Rayanna Anderson, MBA, is director of the Small Business Technology Development Center and the Management Development Institute at Missouri State University’s E-Factory. Anderson writes about issues she sees regularly in her consulting with small businesses in Springfield and the state of Missouri. Email: randerson@missouristate.edu.

This article appears in the February 6th edition of the News-Leader and can be accessed online here.

Posted in Bears Business Brief, College of Business | Tagged | Leave a comment

Bears Business Brief: Consider these steps to be more secure online

By: Shannon McMurtrey

Shannon McMurtrey
Shannon McMurtrey

As I sit down to write this column, we are in the middle of the 12th annual Cyber Security Awareness Month. Established in October 2004 by the National Cyber Security Division with the Department of Homeland Security and the National Cyber Security Alliance, this month is intended to help all of us step back and consider what steps we can take to be more secure online. With that theme in mind, I want to share some best practices we can follow to increase safety online for ourselves, our families and the businesses we work for.

I want to start with our kids. Parents today face a wider range of threats from online adversaries than at any time in our history. Not only do we have to worry about bullying on the playground, now we also need to be aware of bullying online. Prohibiting kids from playing games online might work while they are very young, but as they get older, it becomes imperative that we teach our kids about the risks they face online and help them to develop good judgment. This comes from a good relationship with our kids, where we establish trust and open lines of face-to-face communication. If we can do a good job of that when they are young, they will be less likely to run into trouble when they are older.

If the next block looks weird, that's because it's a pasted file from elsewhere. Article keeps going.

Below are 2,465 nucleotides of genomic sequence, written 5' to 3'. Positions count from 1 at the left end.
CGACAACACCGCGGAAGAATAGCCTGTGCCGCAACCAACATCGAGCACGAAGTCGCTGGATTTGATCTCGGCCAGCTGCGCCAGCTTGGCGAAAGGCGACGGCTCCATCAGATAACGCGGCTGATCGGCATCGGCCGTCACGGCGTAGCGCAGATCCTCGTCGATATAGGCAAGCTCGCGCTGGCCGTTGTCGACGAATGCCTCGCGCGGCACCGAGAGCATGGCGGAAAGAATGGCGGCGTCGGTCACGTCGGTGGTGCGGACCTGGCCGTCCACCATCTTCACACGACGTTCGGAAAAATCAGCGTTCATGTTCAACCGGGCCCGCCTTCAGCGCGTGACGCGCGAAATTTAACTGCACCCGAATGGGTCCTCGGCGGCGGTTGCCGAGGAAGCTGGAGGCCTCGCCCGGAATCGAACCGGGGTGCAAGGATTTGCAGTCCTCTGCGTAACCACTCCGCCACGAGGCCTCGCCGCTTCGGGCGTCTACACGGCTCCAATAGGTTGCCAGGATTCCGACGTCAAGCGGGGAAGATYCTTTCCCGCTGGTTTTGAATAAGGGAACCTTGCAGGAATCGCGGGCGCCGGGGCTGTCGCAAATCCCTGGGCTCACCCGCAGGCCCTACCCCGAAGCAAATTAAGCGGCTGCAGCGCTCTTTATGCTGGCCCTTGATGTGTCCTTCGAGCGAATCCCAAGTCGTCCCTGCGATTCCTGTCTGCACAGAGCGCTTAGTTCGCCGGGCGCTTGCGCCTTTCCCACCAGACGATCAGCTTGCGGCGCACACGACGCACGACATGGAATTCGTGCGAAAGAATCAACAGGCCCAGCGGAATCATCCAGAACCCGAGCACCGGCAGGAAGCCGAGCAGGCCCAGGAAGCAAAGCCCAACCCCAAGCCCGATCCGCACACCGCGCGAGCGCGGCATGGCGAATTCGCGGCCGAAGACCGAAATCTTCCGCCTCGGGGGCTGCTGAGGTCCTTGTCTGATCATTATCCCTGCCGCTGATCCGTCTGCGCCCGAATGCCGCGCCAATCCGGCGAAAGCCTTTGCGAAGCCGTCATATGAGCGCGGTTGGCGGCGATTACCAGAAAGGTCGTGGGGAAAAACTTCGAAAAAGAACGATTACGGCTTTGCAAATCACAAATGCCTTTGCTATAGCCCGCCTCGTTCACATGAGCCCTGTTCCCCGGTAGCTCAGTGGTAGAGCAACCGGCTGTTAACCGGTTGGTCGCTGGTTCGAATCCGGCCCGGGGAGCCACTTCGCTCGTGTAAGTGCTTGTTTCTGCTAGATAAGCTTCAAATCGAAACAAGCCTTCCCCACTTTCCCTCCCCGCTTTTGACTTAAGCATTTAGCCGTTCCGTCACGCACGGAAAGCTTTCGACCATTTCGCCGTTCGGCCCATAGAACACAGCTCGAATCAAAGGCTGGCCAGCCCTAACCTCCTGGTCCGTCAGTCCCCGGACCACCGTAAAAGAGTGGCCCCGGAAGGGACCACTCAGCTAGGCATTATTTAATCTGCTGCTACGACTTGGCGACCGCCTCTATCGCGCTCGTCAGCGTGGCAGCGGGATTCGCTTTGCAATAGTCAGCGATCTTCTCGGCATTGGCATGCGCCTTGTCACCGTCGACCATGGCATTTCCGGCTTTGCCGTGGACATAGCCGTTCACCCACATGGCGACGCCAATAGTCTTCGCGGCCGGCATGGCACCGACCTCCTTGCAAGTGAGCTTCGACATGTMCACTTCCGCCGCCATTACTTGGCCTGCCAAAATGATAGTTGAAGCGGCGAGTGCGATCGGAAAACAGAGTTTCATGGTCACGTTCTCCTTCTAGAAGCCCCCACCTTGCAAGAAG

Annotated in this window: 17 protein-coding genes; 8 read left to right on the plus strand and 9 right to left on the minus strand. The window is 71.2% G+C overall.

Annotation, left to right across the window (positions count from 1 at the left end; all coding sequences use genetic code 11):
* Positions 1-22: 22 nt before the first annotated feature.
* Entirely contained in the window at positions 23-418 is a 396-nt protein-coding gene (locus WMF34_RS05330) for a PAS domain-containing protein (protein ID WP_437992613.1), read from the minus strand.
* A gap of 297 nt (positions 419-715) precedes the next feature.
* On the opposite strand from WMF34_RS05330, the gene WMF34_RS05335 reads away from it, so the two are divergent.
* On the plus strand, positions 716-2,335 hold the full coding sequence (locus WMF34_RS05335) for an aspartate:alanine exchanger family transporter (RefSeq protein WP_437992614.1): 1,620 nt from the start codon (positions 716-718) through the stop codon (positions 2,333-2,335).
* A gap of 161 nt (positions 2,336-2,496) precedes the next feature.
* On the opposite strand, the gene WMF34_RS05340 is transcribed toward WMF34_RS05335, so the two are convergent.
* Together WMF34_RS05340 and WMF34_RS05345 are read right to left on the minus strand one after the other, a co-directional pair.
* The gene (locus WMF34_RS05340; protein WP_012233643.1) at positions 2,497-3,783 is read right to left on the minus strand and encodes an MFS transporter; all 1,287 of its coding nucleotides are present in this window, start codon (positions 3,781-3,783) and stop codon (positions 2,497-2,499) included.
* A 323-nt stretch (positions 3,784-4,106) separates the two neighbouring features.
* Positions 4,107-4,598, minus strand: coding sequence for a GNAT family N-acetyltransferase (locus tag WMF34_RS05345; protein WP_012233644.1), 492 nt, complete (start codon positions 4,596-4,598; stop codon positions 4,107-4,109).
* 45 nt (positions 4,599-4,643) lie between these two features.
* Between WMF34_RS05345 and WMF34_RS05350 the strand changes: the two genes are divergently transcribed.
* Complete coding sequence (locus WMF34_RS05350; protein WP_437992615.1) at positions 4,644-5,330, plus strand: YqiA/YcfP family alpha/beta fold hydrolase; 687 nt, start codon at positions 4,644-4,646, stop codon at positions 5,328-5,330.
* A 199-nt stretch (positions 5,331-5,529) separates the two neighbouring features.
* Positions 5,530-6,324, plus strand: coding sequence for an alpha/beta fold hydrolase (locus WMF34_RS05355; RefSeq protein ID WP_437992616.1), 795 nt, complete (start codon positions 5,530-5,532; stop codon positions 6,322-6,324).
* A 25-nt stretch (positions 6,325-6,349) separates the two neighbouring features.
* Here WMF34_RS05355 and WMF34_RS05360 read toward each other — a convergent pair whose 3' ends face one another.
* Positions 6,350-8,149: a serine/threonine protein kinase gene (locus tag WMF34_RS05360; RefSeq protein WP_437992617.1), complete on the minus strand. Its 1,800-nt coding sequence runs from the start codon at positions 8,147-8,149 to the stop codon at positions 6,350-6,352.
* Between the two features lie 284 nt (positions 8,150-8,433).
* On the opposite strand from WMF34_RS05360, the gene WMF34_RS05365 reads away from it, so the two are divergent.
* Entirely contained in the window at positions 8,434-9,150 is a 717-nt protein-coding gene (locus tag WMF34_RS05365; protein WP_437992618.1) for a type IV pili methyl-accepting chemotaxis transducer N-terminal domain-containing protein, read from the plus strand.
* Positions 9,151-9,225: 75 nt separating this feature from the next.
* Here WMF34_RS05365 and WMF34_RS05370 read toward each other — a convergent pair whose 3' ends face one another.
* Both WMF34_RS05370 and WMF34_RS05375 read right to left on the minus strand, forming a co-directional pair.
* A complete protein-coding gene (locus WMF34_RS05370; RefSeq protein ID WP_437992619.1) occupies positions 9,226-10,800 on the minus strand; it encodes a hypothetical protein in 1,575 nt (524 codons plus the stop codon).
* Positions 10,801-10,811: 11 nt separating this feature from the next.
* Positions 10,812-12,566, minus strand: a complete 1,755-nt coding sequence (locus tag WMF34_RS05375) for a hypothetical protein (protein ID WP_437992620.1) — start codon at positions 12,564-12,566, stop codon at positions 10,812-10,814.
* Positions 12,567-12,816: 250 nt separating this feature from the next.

All of us could probably use a reminder to put down our phones and spend more time playing games with our kids and grandkids. Help them know what is and is not OK and how to report offensive behavior. Oftentimes kids may be interacting with adults while they are online and not even realize it. We have to teach them that just because a social profile says that the person on the other end is a boy or girl their same age, that is not always the case.

Speaking of interacting with others online, how safe are your habits in that area? Do you really know all of the people on your Facebook friends list? One of the most common attacks leveraged against companies today is called “spear-phishing.” The name originated from “phishing” attacks. A “phishing” attack is one of those emails you get that is often riddled with spelling errors, bad grammar and obvious mistakes promising that if you click on their link, you will win a million dollars. While those may be easy to avoid, “spear-phishing” emails are more problematic. Those emails are directed toward top-level executives in companies or people who may have access to information that the bad guys want – and they are very convincing.

The first step in a spear phishing campaign is reconnaissance. This goal of this stage is to learn as much about the victim as possible so that an email can be crafted in such a way that it sounds legitimate and makes it more likely that someone will click on it. Facebook is a fantastic weapon in this attack. The spearfisher creates a fake profile on Facebook and sends out a friend request to their potential victim. The victim will very often accept the friend request without knowing the person at all. Once that request has been accepted, the spearfisher is free to browse all of their target’s postings, learn about the potential victim’s hobbies, friends, interests, etc. and then go to work writing the perfect email. So think twice the next time you receive that friend request from someone you don’t really recognize. While you are at it, go through and clean up your friends list. Stay safe online and think twice before accepting my friend request!

Shannon McMurtrey, Ph.D., is director of Missouri State University’s master’s program in cybersecurity, as well as program director for the master’s in computer information systems in the department of computer information systems. Email:shannonmcmurtrey@missouristate.edu.